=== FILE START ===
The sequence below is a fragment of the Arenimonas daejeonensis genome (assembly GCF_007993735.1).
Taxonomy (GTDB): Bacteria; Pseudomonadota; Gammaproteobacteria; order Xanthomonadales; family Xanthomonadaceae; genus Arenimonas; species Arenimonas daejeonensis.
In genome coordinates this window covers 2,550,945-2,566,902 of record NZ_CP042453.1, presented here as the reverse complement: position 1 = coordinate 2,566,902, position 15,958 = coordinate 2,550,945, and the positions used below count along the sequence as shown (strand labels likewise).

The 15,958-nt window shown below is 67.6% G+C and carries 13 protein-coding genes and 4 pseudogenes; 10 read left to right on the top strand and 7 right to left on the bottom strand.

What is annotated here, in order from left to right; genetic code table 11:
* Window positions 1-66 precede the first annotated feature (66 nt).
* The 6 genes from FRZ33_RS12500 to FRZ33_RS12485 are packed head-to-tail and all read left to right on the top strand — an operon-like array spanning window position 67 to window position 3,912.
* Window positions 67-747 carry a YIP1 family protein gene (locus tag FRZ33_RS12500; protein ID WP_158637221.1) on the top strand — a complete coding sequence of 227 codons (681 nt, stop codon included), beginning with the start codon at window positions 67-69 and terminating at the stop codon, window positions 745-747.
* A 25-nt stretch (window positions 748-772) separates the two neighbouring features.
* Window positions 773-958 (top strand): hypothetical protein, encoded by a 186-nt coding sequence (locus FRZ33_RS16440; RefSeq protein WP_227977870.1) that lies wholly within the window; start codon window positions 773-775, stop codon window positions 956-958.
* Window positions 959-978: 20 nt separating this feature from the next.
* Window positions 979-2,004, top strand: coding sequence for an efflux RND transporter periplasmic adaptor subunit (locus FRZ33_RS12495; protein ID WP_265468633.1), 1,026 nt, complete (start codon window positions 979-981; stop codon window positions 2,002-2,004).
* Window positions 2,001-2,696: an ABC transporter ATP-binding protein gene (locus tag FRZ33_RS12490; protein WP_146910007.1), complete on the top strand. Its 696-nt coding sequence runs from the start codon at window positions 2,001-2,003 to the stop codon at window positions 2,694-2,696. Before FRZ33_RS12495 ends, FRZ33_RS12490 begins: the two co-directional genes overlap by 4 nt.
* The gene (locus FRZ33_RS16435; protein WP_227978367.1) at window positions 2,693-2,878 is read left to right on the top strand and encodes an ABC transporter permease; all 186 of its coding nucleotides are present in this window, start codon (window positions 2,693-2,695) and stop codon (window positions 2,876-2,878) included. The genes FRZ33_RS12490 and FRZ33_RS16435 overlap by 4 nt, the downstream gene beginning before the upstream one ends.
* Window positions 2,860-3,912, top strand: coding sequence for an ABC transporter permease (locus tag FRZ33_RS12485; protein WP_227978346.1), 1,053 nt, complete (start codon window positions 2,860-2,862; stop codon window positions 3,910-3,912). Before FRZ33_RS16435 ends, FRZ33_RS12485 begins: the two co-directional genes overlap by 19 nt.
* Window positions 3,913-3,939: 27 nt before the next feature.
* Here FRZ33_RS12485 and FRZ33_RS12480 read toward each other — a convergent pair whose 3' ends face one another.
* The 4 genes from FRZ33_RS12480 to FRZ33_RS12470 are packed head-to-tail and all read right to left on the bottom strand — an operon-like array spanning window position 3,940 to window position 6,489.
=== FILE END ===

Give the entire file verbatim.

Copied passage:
The sequence below is a fragment of the Arenimonas daejeonensis genome (assembly GCF_007993735.1).
Taxonomy (GTDB): Bacteria; Pseudomonadota; Gammaproteobacteria; order Xanthomonadales; family Xanthomonadaceae; genus Arenimonas; species Arenimonas daejeonensis.
In genome coordinates this window covers 2,550,945-2,566,902 of record NZ_CP042453.1, presented here as the reverse complement: position 1 = coordinate 2,566,902, position 15,958 = coordinate 2,550,945, and the positions used below count along the sequence as shown (strand labels likewise).

The 15,958-nt window shown below is 67.6% G+C and carries 13 protein-coding genes and 4 pseudogenes; 10 read left to right on the top strand and 7 right to left on the bottom strand.

What is annotated here, in order from left to right; genetic code table 11:
* Window positions 1-66 precede the first annotated feature (66 nt).
* The 6 genes from FRZ33_RS12500 to FRZ33_RS12485 are packed head-to-tail and all read left to right on the top strand — an operon-like array spanning window position 67 to window position 3,912.
* Window positions 67-747 carry a YIP1 family protein gene (locus tag FRZ33_RS12500; protein ID WP_158637221.1) on the top strand — a complete coding sequence of 227 codons (681 nt, stop codon included), beginning with the start codon at window positions 67-69 and terminating at the stop codon, window positions 745-747.
* A 25-nt stretch (window positions 748-772) separates the two neighbouring features.
* Window positions 773-958 (top strand): hypothetical protein, encoded by a 186-nt coding sequence (locus FRZ33_RS16440; RefSeq protein WP_227977870.1) that lies wholly within the window; start codon window positions 773-775, stop codon window positions 956-958.
* Window positions 959-978: 20 nt separating this feature from the next.
* Window positions 979-2,004, top strand: coding sequence for an efflux RND transporter periplasmic adaptor subunit (locus FRZ33_RS12495; protein ID WP_265468633.1), 1,026 nt, complete (start codon window positions 979-981; stop codon window positions 2,002-2,004).
* Window positions 2,001-2,696: an ABC transporter ATP-binding protein gene (locus tag FRZ33_RS12490; protein WP_146910007.1), complete on the top strand. Its 696-nt coding sequence runs from the start codon at window positions 2,001-2,003 to the stop codon at window positions 2,694-2,696. Before FRZ33_RS12495 ends, FRZ33_RS12490 begins: the two co-directional genes overlap by 4 nt.
* The gene (locus FRZ33_RS16435; protein WP_227978367.1) at window positions 2,693-2,878 is read left to right on the top strand and encodes an ABC transporter permease; all 186 of its coding nucleotides are present in this window, start codon (window positions 2,693-2,695) and stop codon (window positions 2,876-2,878) included. The genes FRZ33_RS12490 and FRZ33_RS16435 overlap by 4 nt, the downstream gene beginning before the upstream one ends.
* Window positions 2,860-3,912, top strand: coding sequence for an ABC transporter permease (locus tag FRZ33_RS12485; protein WP_227978346.1), 1,053 nt, complete (start codon window positions 2,860-2,862; stop codon window positions 3,910-3,912). Before FRZ33_RS16435 ends, FRZ33_RS12485 begins: the two co-directional genes overlap by 19 nt.
* Window positions 3,913-3,939: 27 nt before the next feature.
* Here FRZ33_RS12485 and FRZ33_RS12480 read toward each other — a convergent pair whose 3' ends face one another.
* The 4 genes from FRZ33_RS12480 to FRZ33_RS12470 are packed head-to-tail and all read right to left on the bottom strand — an operon-like array spanning window position 3,940 to window position 6,489.